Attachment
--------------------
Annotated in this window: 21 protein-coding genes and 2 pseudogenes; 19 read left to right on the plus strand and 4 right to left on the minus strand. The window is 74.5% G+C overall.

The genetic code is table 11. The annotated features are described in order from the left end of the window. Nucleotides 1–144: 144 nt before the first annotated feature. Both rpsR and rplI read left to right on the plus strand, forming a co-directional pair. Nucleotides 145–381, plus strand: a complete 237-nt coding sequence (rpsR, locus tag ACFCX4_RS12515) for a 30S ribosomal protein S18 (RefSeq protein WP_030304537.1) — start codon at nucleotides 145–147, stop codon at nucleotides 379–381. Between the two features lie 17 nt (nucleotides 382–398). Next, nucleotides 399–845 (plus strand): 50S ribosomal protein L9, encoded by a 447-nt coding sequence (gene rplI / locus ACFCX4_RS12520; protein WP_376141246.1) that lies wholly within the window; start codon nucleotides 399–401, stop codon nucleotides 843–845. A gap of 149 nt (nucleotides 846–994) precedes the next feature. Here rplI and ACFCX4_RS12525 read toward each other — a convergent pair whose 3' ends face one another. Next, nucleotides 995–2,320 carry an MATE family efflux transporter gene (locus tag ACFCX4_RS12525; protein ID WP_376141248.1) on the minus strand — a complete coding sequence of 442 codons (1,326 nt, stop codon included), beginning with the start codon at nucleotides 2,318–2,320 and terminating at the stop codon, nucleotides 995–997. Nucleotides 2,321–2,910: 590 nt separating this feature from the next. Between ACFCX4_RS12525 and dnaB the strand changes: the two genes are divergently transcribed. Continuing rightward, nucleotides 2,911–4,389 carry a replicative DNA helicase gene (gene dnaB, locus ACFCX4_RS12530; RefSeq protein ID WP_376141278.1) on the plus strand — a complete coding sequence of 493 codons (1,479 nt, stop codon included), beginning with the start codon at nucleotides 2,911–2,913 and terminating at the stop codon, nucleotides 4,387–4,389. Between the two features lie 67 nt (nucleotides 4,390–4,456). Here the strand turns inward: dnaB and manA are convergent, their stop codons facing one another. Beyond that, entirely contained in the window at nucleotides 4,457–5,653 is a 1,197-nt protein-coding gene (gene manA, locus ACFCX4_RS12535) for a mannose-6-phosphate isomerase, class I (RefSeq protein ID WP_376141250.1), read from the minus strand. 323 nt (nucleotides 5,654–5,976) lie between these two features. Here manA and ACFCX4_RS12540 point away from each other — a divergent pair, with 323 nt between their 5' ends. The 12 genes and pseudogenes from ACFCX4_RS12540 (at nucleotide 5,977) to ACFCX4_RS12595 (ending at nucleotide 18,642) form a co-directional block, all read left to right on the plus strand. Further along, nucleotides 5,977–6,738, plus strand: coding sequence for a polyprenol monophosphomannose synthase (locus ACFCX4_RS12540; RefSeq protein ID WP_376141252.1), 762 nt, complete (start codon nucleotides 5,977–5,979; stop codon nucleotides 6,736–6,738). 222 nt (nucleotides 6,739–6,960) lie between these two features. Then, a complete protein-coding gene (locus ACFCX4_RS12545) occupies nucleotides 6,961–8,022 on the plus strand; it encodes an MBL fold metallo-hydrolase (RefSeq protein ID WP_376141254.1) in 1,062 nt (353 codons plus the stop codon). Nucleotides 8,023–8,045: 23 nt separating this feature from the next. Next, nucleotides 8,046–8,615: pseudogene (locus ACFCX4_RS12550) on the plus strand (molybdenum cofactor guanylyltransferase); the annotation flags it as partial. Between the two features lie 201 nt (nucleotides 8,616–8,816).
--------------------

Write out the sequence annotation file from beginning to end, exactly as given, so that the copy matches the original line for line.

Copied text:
Annotated in this window: 21 protein-coding genes and 2 pseudogenes; 19 read left to right on the plus strand and 4 right to left on the minus strand. The window is 74.5% G+C overall.

The genetic code is table 11. The annotated features are described in order from the left end of the window. Nucleotides 1–144: 144 nt before the first annotated feature. Both rpsR and rplI read left to right on the plus strand, forming a co-directional pair. Nucleotides 145–381, plus strand: a complete 237-nt coding sequence (rpsR, locus tag ACFCX4_RS12515) for a 30S ribosomal protein S18 (RefSeq protein WP_030304537.1) — start codon at nucleotides 145–147, stop codon at nucleotides 379–381. Between the two features lie 17 nt (nucleotides 382–398). Next, nucleotides 399–845 (plus strand): 50S ribosomal protein L9, encoded by a 447-nt coding sequence (gene rplI / locus ACFCX4_RS12520; protein WP_376141246.1) that lies wholly within the window; start codon nucleotides 399–401, stop codon nucleotides 843–845. A gap of 149 nt (nucleotides 846–994) precedes the next feature. Here rplI and ACFCX4_RS12525 read toward each other — a convergent pair whose 3' ends face one another. Next, nucleotides 995–2,320 carry an MATE family efflux transporter gene (locus tag ACFCX4_RS12525; protein ID WP_376141248.1) on the minus strand — a complete coding sequence of 442 codons (1,326 nt, stop codon included), beginning with the start codon at nucleotides 2,318–2,320 and terminating at the stop codon, nucleotides 995–997. Nucleotides 2,321–2,910: 590 nt separating this feature from the next. Between ACFCX4_RS12525 and dnaB the strand changes: the two genes are divergently transcribed. Continuing rightward, nucleotides 2,911–4,389 carry a replicative DNA helicase gene (gene dnaB, locus ACFCX4_RS12530; RefSeq protein ID WP_376141278.1) on the plus strand — a complete coding sequence of 493 codons (1,479 nt, stop codon included), beginning with the start codon at nucleotides 2,911–2,913 and terminating at the stop codon, nucleotides 4,387–4,389. Between the two features lie 67 nt (nucleotides 4,390–4,456). Here the strand turns inward: dnaB and manA are convergent, their stop codons facing one another. Beyond that, entirely contained in the window at nucleotides 4,457–5,653 is a 1,197-nt protein-coding gene (gene manA, locus ACFCX4_RS12535) for a mannose-6-phosphate isomerase, class I (RefSeq protein ID WP_376141250.1), read from the minus strand. 323 nt (nucleotides 5,654–5,976) lie between these two features. Here manA and ACFCX4_RS12540 point away from each other — a divergent pair, with 323 nt between their 5' ends. The 12 genes and pseudogenes from ACFCX4_RS12540 (at nucleotide 5,977) to ACFCX4_RS12595 (ending at nucleotide 18,642) form a co-directional block, all read left to right on the plus strand. Further along, nucleotides 5,977–6,738, plus strand: coding sequence for a polyprenol monophosphomannose synthase (locus ACFCX4_RS12540; RefSeq protein ID WP_376141252.1), 762 nt, complete (start codon nucleotides 5,977–5,979; stop codon nucleotides 6,736–6,738). 222 nt (nucleotides 6,739–6,960) lie between these two features. Then, a complete protein-coding gene (locus ACFCX4_RS12545) occupies nucleotides 6,961–8,022 on the plus strand; it encodes an MBL fold metallo-hydrolase (RefSeq protein ID WP_376141254.1) in 1,062 nt (353 codons plus the stop codon). Nucleotides 8,023–8,045: 23 nt separating this feature from the next. Next, nucleotides 8,046–8,615: pseudogene (locus ACFCX4_RS12550) on the plus strand (molybdenum cofactor guanylyltransferase); the annotation flags it as partial. Between the two features lie 201 nt (nucleotides 8,616–8,816).